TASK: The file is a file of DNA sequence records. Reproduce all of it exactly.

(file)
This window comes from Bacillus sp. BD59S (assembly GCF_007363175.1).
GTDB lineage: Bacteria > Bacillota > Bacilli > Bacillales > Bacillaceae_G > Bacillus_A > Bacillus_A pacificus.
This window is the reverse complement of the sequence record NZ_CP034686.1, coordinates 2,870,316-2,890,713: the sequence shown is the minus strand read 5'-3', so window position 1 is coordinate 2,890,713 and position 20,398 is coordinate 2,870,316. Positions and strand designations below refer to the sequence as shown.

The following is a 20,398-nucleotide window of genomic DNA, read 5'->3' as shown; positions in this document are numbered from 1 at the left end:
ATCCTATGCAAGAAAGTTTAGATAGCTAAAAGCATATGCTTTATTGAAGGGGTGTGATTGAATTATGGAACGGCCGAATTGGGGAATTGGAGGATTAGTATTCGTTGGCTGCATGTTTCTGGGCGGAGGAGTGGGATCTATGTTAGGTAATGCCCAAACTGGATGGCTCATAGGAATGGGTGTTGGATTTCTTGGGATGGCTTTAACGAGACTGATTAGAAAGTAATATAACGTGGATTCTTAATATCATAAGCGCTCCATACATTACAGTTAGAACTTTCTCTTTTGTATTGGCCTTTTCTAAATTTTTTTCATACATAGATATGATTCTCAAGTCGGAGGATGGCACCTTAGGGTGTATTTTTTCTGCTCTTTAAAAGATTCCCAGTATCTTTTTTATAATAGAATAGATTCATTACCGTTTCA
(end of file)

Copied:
This window comes from Bacillus sp. BD59S (assembly GCF_007363175.1).
GTDB lineage: Bacteria > Bacillota > Bacilli > Bacillales > Bacillaceae_G > Bacillus_A > Bacillus_A pacificus.
This window is the reverse complement of the sequence record NZ_CP034686.1, coordinates 2,870,316-2,890,713: the sequence shown is the minus strand read 5'-3', so window position 1 is coordinate 2,890,713 and position 20,398 is coordinate 2,870,316. Positions and strand designations below refer to the sequence as shown.

The following is a 20,398-nucleotide window of genomic DNA, read 5'->3' as shown; positions in this document are numbered from 1 at the left end:
ATCCTATGCAAGAAAGTTTAGATAGCTAAAAGCATATGCTTTATTGAAGGGGTGTGATTGAATTATGGAACGGCCGAATTGGGGAATTGGAGGATTAGTATTCGTTGGCTGCATGTTTCTGGGCGGAGGAGTGGGATCTATGTTAGGTAATGCCCAAACTGGATGGCTCATAGGAATGGGTGTTGGATTTCTTGGGATGGCTTTAACGAGACTGATTAGAAAGTAATATAACGTGGATTCTTAATATCATAAGCGCTCCATACATTACAGTTAGAACTTTCTCTTTTGTATTGGCCTTTTCTAAATTTTTTTCATACATAGATATGATTCTCAAGTCGGAGGATGGCACCTTAGGGTGTATTTTTTCTGCTCTTTAAAAGATTCCCAGTATCTTTTTTATAATAGAATAGATTCATTACCGTTTCA